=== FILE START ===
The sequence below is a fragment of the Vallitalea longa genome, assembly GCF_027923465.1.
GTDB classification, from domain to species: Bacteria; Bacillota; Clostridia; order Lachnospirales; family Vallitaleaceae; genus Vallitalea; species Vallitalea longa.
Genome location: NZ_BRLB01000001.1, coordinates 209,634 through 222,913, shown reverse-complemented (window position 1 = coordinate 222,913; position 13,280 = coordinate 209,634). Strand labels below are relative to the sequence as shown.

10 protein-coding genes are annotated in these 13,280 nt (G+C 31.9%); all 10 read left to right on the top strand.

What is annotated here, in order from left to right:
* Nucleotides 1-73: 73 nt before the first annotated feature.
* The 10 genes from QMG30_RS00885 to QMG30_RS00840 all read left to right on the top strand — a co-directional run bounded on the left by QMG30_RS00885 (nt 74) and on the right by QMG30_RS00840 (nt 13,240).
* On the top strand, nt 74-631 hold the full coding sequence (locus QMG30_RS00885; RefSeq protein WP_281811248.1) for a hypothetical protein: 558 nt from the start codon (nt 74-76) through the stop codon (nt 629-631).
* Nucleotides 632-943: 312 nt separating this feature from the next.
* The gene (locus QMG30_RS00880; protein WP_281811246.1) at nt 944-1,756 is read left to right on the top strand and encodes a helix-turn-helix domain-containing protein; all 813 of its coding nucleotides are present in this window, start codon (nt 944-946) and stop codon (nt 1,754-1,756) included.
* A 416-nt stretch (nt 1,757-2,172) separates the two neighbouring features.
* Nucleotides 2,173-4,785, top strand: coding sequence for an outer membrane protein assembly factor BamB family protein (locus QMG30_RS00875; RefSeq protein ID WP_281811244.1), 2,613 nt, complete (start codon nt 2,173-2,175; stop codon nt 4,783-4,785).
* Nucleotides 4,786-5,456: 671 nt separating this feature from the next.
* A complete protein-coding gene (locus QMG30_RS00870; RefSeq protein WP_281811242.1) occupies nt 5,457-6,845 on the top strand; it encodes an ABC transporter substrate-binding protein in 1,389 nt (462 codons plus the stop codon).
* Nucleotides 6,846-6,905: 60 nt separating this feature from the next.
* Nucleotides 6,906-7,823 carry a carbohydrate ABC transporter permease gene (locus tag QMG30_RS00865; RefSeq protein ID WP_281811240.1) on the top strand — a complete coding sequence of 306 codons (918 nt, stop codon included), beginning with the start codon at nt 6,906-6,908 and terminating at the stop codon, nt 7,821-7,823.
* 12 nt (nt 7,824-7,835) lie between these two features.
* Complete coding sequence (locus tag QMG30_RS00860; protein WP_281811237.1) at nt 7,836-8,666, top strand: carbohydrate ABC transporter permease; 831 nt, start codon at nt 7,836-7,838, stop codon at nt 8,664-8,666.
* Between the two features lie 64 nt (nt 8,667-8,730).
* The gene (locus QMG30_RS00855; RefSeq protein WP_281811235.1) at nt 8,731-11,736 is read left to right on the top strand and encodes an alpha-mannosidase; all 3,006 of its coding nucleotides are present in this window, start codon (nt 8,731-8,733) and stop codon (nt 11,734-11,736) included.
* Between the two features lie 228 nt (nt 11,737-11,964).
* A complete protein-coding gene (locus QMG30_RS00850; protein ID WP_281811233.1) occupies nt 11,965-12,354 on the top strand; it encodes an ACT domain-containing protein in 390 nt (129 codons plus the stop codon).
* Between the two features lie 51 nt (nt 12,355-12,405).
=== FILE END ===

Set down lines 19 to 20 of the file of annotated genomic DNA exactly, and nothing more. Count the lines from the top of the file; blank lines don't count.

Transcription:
* Between the two features lie 64 nt (nt 8,667-8,730).
* The gene (locus QMG30_RS00855; RefSeq protein WP_281811235.1) at nt 8,731-11,736 is read left to right on the top strand and encodes an alpha-mannosidase; all 3,006 of its coding nucleotides are present in this window, start codon (nt 8,731-8,733) and stop codon (nt 11,734-11,736) included.